Archive for the Category »1950′s Movies «
This post is an entry in the Universal Backlot Blogathon, hosted by Kristen at her blog Journeys in Classic Film. Please visit her site to read all the other great entries and let her know she’s doing a great job on hosting her very first blogathon!
“Black and white is more beautiful than color in my eyes.”
No, that’s not a quote from an actress, director, or fashion designer . . . it’s just a quote from me that I use as part of my Twitter bio. I have no idea if that’s corny or not, but it just came to me one day and I really liked it, so I’ve been using it ever since.
I’m referring to movies of course, and for me that quote applies probably about 95% of the time. I’ve come to love black and white movies so much that I just prefer them over color now.
But every once in a while I’ll watch an old movie in color that will be an exception to that rule. Such was the case recently when I watched All That Heaven Allows (1955), starring Jane Wyman and Rock Hudson.
When I first started watching the movie, I was struck by how beautiful and vivid the colors were. I was also happy when I realized it was set in a small, scenic New England town for the same reasons I discussed in my review of the movie The Strange Affair of Uncle Harry.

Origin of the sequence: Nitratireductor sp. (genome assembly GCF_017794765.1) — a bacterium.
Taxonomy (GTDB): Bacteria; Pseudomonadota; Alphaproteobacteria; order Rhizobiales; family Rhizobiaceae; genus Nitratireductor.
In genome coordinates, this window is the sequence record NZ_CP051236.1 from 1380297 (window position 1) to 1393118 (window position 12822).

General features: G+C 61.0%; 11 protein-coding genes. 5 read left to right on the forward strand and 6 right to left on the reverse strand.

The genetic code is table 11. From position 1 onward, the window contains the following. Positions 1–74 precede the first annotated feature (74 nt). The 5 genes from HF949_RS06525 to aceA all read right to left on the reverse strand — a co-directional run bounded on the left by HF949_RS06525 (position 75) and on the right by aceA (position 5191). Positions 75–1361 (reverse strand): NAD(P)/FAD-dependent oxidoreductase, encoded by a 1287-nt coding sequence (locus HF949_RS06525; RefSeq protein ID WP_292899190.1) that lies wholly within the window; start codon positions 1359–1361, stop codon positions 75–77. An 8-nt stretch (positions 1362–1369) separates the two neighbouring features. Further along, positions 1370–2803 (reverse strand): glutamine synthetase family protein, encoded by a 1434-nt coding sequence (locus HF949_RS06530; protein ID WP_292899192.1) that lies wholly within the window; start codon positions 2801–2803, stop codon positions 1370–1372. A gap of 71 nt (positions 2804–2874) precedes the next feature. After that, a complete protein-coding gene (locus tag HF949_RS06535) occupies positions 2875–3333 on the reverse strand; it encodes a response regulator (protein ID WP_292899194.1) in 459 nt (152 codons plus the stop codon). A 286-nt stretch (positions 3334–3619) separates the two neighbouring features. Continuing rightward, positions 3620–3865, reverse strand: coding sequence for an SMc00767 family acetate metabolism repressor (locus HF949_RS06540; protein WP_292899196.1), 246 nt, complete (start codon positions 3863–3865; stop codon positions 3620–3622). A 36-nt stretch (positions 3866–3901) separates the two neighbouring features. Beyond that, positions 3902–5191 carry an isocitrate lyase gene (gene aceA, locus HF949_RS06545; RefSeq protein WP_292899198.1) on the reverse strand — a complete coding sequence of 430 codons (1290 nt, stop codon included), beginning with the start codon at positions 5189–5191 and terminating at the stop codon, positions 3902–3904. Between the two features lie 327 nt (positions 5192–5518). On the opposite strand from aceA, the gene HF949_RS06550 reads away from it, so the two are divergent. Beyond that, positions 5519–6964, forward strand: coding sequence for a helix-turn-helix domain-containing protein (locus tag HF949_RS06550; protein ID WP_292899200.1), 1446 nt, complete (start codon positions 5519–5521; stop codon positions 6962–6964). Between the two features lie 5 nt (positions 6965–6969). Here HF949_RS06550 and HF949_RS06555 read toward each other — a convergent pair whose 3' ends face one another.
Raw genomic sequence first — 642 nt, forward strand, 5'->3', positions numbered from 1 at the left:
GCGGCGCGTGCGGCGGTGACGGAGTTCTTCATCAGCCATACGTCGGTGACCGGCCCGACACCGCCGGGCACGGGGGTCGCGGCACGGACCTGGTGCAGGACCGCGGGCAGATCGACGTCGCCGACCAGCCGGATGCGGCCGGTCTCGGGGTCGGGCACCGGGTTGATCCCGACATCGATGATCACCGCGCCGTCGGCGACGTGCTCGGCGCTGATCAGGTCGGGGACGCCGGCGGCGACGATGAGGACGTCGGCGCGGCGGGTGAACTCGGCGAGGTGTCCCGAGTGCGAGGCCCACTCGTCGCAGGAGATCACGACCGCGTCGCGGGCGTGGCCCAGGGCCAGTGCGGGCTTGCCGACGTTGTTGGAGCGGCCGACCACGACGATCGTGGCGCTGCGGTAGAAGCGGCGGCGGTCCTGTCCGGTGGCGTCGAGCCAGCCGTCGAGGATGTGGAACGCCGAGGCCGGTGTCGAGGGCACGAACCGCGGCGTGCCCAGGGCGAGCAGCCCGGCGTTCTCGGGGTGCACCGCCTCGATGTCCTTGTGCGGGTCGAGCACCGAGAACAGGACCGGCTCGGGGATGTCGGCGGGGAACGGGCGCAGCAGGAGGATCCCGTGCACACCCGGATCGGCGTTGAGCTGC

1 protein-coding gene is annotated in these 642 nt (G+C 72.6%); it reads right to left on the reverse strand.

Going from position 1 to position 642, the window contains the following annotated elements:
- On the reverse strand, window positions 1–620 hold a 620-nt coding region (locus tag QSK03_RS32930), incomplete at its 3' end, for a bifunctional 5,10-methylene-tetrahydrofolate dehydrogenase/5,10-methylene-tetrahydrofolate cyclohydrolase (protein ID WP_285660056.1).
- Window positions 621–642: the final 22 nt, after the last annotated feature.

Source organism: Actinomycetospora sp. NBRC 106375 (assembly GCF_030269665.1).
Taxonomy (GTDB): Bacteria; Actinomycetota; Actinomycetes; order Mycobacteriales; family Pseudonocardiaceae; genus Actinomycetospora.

All That Heaven Allows was directed by Douglas Sirk, and if you’ve ever read any discussions about this movie or any of his so called “melodramas” such as Magnificent Obsession (1954), Written on the Wind (1956), or Imitation of Life (1959), you know there is much debate about the quality of those movies. Some think they are nothing but corny, overly sentimental soap operas while others believe they are great movies that provide important social commentary on life in the 1950′s. Continue reading »
In my last post, I highlighted some of my favorite 1930′s and 40′s movies that were set (at least partially) on ocean liners, one of my favorite movie settings. This post covers a few of my favorites from the 1950′s.
Year of Release: 1951
Directed by: Stanley Donen